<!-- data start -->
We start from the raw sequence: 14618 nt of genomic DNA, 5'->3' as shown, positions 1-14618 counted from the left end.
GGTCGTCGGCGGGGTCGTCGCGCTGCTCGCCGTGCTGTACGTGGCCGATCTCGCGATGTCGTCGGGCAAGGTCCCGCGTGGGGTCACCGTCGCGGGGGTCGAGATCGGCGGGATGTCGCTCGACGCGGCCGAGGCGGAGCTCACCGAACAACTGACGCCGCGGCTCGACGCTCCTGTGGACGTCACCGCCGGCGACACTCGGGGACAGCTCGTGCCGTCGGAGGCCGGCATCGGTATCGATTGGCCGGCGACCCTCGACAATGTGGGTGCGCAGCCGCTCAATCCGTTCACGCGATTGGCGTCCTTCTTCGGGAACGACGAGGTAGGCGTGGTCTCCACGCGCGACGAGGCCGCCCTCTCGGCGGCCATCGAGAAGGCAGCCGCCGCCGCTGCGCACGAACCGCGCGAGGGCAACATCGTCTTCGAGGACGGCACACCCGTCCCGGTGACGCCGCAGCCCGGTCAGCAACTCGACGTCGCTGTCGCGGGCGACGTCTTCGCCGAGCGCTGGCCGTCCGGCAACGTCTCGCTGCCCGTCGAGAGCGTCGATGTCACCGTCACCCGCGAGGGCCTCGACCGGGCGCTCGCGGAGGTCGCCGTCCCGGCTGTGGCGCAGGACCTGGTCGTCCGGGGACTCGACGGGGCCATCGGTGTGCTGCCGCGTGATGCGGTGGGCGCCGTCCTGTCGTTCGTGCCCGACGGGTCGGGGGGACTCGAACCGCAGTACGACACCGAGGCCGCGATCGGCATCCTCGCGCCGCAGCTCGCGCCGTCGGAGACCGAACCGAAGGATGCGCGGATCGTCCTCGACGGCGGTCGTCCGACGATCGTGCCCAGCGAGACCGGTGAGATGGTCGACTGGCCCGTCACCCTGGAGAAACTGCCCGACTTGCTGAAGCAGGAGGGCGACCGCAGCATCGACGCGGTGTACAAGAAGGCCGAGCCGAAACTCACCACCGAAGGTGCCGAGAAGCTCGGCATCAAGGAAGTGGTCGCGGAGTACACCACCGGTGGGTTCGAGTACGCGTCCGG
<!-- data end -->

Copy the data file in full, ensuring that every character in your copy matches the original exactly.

We start from the raw sequence: 14618 nt of genomic DNA, 5'->3' as shown, positions 1-14618 counted from the left end.
GGTCGTCGGCGGGGTCGTCGCGCTGCTCGCCGTGCTGTACGTGGCCGATCTCGCGATGTCGTCGGGCAAGGTCCCGCGTGGGGTCACCGTCGCGGGGGTCGAGATCGGCGGGATGTCGCTCGACGCGGCCGAGGCGGAGCTCACCGAACAACTGACGCCGCGGCTCGACGCTCCTGTGGACGTCACCGCCGGCGACACTCGGGGACAGCTCGTGCCGTCGGAGGCCGGCATCGGTATCGATTGGCCGGCGACCCTCGACAATGTGGGTGCGCAGCCGCTCAATCCGTTCACGCGATTGGCGTCCTTCTTCGGGAACGACGAGGTAGGCGTGGTCTCCACGCGCGACGAGGCCGCCCTCTCGGCGGCCATCGAGAAGGCAGCCGCCGCCGCTGCGCACGAACCGCGCGAGGGCAACATCGTCTTCGAGGACGGCACACCCGTCCCGGTGACGCCGCAGCCCGGTCAGCAACTCGACGTCGCTGTCGCGGGCGACGTCTTCGCCGAGCGCTGGCCGTCCGGCAACGTCTCGCTGCCCGTCGAGAGCGTCGATGTCACCGTCACCCGCGAGGGCCTCGACCGGGCGCTCGCGGAGGTCGCCGTCCCGGCTGTGGCGCAGGACCTGGTCGTCCGGGGACTCGACGGGGCCATCGGTGTGCTGCCGCGTGATGCGGTGGGCGCCGTCCTGTCGTTCGTGCCCGACGGGTCGGGGGGACTCGAACCGCAGTACGACACCGAGGCCGCGATCGGCATCCTCGCGCCGCAGCTCGCGCCGTCGGAGACCGAACCGAAGGATGCGCGGATCGTCCTCGACGGCGGTCGTCCGACGATCGTGCCCAGCGAGACCGGTGAGATGGTCGACTGGCCCGTCACCCTGGAGAAACTGCCCGACTTGCTGAAGCAGGAGGGCGACCGCAGCATCGACGCGGTGTACAAGAAGGCCGAGCCGAAACTCACCACCGAAGGTGCCGAGAAGCTCGGCATCAAGGAAGTGGTCGCGGAGTACACCACCGGTGGGTTCGAGTACGCGTCCGG